Friday, October 19, 2007

Today In Lisbon...

One of the first campaign promises broken by Nicolas Sarkozy dealt with the European Constitution, a measure that would ratify Europe as a political entity and definitively put an end to the sovereignty of individual nations. The French people voted against a Constitution in the referendum of 2005, and candidate Sarkozy, vowing that the will of the French people would be honored, led voters to believe he would fight for their nation.

No sooner in office (and if I recall, even a little before the election) he began to hint at something called a "mini-treaty" that he said would not be a real Constitution, but in fact has turned out to be a 3080-page document establishing a presidency and a foreign ministry for the EU, among many other sovereignty-killing features.

I described this mini-treaty and its contents in a post from last June entitled Sarkozy's Simplified Treaty.

Tomorrow, October 19, in Lisbon, Portugal, the member States of the EU will sign into effect this "mini-treaty". Novopress announces a rally in Paris to protest the signing:

The day that the European Summit meets in Lisbon to sign the so-called Sarkozy mini-treaty, instituting a supranational European Constitution hidden in a maze of amendments to preceding treaties, the monthly publication of sovereignty "L'Indépendance", edited by the French deputy to the European Parliament Paul-Marie Coûteaux, and the national committee Non-C-Non (No Means No) are calling for a big public rally as a reminder of the victorious "No!" of the French referendum in 2005.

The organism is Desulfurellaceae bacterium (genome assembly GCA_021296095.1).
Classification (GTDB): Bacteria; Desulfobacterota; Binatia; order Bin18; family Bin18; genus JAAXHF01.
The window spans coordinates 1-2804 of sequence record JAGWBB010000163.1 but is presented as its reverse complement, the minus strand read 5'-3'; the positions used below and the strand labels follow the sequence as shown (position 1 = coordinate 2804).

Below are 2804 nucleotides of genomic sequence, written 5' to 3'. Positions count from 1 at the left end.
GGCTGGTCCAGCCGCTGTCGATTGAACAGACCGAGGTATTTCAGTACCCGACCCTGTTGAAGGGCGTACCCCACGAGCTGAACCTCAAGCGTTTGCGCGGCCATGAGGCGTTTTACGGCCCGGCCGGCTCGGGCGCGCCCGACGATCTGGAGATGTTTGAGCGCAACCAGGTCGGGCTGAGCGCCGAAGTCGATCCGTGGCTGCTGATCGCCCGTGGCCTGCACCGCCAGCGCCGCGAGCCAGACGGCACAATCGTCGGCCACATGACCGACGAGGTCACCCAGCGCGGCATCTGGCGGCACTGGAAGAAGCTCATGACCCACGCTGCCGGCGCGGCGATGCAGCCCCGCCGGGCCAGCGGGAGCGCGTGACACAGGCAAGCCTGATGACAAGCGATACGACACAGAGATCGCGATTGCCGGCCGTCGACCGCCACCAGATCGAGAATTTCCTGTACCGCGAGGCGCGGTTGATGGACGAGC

This rally, fittingly, will take place at Place des Victoires, Paris, 2nd arrondissement, on Friday October 19 at 6:00 P.M.

It will mark the beginning of a long campaign of mobilization of French citizens demanding that their vote and French democracy be respected.


If you review my post from June, you will read these words by President Sarkozy:

"A country that voted yes, or a country that voted no, today share the same analysis and the same desire. We both believe that Europe must move forward, that we must move quickly, that a new treaty is necessary to remove the roadblocks."

He moved more quickly than anyone could have imagined.

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